Diary of a private client practitioner: 20th June 2023

Sarah Bolt, Managing Associate (Private Client Dispute Resolution – Wills, Trusts, and Estates) at Freeths LLP, pens the latest entry to her “Diary of a private client lawyer”

Over the last few weeks, I have had the benefit of catching up with a lot of people in the “probate world”, many of whom I am very lucky to call friends outside of work. What has struck me when catching up is the sheer level of chaos that the pandemic (and post-pandemic life) has had on each of us, and hearing of the levels that people have been stretched to, both personally and professionally.

I feel very privileged that those I have met with have felt so comfortable sharing with me. However, it did get me thinking a lot about how our world has changed because of the pandemic, and whether that is for good and bad.

For the first time in history, the world was quite literally brought to a standstill during the pandemic. Things that we took for granted – such as leaving our homes, being able to meet up with family and friends, and exercise – were taken away from us.

When we tell future generations that we had restrictions imposed for nearly two years (well, for those of us that chose to obey the rules), will they believe us or even appreciate how much this changed our day-to-day lives?

Even when the restrictions were lifted in stages, I remember thinking how funny it was watching how people chose their bubbles or how friendship groups were split down the middle as everyone had to limit their interaction to six friends at any one time. It is odd to think that some cities, like Bristol where I am based, were quite literally split down the middle in the restrictions imposed, as different local authorities chose to include different levels of outside activity permitted at any one time.

During this time, has the focus of your firms been on your wellbeing? Has it been supportive? How could it have been better?

For me, I have had the benefit of working for two different law firms during this period and (without being forced) have felt confident that my wellbeing has been front and centre to them.

When I think about this, I do feel quite privileged, especially when I have caught up with my friends in the sector, as it doesn’t always seem that this has happened, or can be expected. What I thought of as being a bare minimum is being missed because firms have been focused on targets, bringing in work and finances, increasing workloads (and management responsibilities), lack of staff to help with increasing workloads, lack of support, and in (some cases) a toxic culture. I have heard horror stories of:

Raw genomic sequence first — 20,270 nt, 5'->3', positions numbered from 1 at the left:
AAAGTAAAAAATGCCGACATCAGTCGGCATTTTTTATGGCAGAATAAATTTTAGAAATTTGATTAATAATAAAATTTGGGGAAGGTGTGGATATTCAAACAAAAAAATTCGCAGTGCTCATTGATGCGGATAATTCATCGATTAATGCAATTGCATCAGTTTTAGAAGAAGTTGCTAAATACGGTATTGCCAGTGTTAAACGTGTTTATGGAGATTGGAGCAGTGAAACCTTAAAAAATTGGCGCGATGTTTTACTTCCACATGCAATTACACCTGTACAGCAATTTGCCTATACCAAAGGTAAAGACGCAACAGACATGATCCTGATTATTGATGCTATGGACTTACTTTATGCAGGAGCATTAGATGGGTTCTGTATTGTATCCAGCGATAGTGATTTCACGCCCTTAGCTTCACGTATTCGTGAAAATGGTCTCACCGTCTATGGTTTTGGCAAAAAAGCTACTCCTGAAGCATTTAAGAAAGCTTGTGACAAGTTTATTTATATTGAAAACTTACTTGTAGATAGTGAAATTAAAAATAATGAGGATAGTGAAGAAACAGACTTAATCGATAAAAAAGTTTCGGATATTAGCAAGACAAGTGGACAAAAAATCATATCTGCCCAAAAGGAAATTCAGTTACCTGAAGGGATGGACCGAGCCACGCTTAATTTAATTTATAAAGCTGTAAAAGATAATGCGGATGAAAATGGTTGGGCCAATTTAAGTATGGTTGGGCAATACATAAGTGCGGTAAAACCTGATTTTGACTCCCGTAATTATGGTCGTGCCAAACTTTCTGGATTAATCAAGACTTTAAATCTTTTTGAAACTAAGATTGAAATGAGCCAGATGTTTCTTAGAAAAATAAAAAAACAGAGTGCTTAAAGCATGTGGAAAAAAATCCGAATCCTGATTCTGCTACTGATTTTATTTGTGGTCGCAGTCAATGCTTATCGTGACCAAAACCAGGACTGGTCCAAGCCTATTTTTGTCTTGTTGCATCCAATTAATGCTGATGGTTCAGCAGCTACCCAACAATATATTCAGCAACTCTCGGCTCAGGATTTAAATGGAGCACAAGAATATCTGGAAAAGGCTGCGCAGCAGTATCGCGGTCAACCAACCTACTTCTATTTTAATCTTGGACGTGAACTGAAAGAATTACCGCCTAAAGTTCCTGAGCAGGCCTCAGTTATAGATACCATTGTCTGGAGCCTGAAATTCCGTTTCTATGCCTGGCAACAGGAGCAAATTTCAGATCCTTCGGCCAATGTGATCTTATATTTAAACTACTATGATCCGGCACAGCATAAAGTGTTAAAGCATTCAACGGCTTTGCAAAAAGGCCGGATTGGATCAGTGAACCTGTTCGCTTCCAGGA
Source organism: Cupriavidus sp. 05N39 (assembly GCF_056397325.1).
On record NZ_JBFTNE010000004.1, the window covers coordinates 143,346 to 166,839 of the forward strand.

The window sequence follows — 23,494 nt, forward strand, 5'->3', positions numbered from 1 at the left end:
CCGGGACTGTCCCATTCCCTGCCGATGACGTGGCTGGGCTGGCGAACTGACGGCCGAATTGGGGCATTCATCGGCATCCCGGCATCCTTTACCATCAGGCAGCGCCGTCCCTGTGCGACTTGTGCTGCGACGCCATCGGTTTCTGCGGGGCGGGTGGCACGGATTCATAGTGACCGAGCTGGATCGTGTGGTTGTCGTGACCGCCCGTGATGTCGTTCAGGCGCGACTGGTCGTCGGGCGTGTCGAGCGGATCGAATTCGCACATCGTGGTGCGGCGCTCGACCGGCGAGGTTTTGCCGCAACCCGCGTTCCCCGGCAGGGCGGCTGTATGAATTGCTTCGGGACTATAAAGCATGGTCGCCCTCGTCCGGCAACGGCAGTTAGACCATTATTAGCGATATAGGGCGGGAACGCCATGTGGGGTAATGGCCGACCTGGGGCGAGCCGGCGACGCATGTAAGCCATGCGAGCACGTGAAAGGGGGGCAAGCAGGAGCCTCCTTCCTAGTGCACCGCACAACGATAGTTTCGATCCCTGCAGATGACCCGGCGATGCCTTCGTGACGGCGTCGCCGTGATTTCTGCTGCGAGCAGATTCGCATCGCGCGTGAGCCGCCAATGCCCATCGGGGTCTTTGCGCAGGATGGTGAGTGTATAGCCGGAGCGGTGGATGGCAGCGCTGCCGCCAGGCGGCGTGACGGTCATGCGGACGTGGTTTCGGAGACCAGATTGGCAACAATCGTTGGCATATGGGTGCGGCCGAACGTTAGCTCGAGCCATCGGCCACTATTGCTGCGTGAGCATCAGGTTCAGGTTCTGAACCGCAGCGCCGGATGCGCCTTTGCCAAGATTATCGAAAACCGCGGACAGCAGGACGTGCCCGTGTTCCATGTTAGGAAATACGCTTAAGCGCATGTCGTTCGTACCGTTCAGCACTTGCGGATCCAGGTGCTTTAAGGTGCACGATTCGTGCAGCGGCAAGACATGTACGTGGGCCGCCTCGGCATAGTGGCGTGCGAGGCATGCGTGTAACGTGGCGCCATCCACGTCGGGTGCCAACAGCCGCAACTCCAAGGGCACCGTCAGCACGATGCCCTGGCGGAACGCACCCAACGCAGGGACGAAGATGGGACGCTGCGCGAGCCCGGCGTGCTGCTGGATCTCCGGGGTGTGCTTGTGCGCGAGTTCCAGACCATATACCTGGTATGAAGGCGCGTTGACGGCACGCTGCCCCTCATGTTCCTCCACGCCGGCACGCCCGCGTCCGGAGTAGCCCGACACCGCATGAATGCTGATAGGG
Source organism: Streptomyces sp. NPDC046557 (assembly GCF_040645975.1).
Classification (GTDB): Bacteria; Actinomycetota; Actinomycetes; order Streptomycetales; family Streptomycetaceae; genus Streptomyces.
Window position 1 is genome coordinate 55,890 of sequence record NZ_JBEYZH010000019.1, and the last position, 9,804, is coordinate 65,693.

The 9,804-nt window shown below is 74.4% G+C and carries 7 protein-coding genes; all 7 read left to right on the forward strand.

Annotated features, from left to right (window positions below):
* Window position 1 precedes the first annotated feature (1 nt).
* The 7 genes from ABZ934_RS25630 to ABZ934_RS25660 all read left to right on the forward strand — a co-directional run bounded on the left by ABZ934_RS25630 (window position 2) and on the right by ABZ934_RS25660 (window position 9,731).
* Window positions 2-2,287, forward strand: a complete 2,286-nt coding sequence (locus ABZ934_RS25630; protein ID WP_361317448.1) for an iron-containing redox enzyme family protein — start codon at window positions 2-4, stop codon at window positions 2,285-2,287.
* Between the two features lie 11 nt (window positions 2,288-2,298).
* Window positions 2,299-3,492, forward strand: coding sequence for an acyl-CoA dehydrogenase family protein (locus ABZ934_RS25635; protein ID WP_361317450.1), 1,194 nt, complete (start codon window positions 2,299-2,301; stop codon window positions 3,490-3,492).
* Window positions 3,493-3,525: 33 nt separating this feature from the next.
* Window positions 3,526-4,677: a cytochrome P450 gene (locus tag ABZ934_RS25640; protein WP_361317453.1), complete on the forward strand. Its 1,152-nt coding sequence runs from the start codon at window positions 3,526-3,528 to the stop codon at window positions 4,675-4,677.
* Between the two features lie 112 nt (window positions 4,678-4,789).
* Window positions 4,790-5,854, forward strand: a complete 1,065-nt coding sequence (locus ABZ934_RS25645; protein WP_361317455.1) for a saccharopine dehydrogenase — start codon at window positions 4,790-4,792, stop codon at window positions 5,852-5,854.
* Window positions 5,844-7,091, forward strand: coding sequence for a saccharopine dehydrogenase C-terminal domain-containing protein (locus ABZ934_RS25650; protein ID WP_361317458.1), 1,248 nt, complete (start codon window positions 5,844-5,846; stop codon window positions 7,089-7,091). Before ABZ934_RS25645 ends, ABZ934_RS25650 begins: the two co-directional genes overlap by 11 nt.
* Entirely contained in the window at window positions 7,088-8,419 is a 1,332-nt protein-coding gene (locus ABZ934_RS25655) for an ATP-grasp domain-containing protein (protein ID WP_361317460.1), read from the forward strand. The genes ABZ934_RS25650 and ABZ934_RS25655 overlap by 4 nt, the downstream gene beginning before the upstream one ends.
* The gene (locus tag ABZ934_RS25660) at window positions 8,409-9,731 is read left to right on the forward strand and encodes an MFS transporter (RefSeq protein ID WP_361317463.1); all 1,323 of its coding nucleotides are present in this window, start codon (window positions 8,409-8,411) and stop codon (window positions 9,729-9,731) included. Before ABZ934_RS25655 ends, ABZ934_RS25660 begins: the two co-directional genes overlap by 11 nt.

• Micromanagement (to the extreme);
  • Bullying and harassment, including being screamed at on a regular basis by supervisors;
  • Separation and divorce;
  • Childcare responsibilities taking over, particularly during the pandemic when parents were having to help teach their own children versus work;
  • Themselves (or their partners) being diagnosed with terminal illness or a serious medical condition;
  • Dealing with the grief associated with losing a baby; and
  • Long-term care responsibilities for elderly parents or family members.

Unfortunately, the list goes on and on and on…

As a profession, study after study seems to show that working in the legal sector means we are more prone to stress and burnout than others. This trend seems to have got worse as a result of the pandemic, as people were, and are (quite frankly) being pushed past breaking point.

In the past, stress and burnout seemed to almost have been an acceptable consequence of working in the law. However, I hope that it is one of the consequences of the pandemic that has pushed law firms to change towards having a more proactive approach in looking after their staff, as people, and placing a growing importance on their mental health and wellbeing.

Looking back, I think about (for me, and I am sure many others) how my firm has dealt with me during a time when I have had personal issues (and we all have had to go through something from time to time) has helped influence my loyalty towards them.

It is also key to bear in mind that in our world of probate – particularly disputed trusts and estates – it is increasingly important to ensure your staff stay with you. There is a shortage of candidates with relevant experience and expertise available to assist with the increase in work in our sector.

As this increase in work is expected to continue in the foreseeable future for many different reasons, it has become apparent that unless you are able to train people up within your own firm (whether from trainee or junior level), or retrain someone with general litigation experience, you are only left with convincing someone else from another firm to jump ship.

This puts us front and centre to having more of a say in how law firms should approach what is considered important to us as legal professionals.

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